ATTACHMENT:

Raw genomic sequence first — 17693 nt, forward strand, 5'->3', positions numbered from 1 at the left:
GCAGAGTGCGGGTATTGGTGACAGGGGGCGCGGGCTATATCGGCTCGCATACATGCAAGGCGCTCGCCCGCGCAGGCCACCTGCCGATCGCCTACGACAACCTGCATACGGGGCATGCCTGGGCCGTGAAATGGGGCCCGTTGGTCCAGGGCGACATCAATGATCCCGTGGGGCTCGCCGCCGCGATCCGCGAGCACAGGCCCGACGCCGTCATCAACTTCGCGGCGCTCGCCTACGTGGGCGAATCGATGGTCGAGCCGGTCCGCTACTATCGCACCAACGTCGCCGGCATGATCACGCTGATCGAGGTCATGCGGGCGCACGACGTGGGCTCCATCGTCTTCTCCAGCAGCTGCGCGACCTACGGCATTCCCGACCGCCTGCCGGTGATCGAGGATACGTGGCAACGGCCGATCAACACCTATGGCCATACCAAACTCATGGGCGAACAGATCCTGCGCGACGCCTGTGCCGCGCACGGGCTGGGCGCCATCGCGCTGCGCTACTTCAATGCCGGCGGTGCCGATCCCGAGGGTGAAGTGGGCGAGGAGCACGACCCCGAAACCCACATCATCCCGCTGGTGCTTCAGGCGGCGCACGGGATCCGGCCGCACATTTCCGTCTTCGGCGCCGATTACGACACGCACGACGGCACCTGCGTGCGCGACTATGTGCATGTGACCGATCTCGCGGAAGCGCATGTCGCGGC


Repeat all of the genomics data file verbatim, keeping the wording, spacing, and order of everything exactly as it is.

Raw genomic sequence first — 17693 nt, forward strand, 5'->3', positions numbered from 1 at the left:
GCAGAGTGCGGGTATTGGTGACAGGGGGCGCGGGCTATATCGGCTCGCATACATGCAAGGCGCTCGCCCGCGCAGGCCACCTGCCGATCGCCTACGACAACCTGCATACGGGGCATGCCTGGGCCGTGAAATGGGGCCCGTTGGTCCAGGGCGACATCAATGATCCCGTGGGGCTCGCCGCCGCGATCCGCGAGCACAGGCCCGACGCCGTCATCAACTTCGCGGCGCTCGCCTACGTGGGCGAATCGATGGTCGAGCCGGTCCGCTACTATCGCACCAACGTCGCCGGCATGATCACGCTGATCGAGGTCATGCGGGCGCACGACGTGGGCTCCATCGTCTTCTCCAGCAGCTGCGCGACCTACGGCATTCCCGACCGCCTGCCGGTGATCGAGGATACGTGGCAACGGCCGATCAACACCTATGGCCATACCAAACTCATGGGCGAACAGATCCTGCGCGACGCCTGTGCCGCGCACGGGCTGGGCGCCATCGCGCTGCGCTACTTCAATGCCGGCGGTGCCGATCCCGAGGGTGAAGTGGGCGAGGAGCACGACCCCGAAACCCACATCATCCCGCTGGTGCTTCAGGCGGCGCACGGGATCCGGCCGCACATTTCCGTCTTCGGCGCCGATTACGACACGCACGACGGCACCTGCGTGCGCGACTATGTGCATGTGACCGATCTCGCGGAAGCGCATGTCGCGGC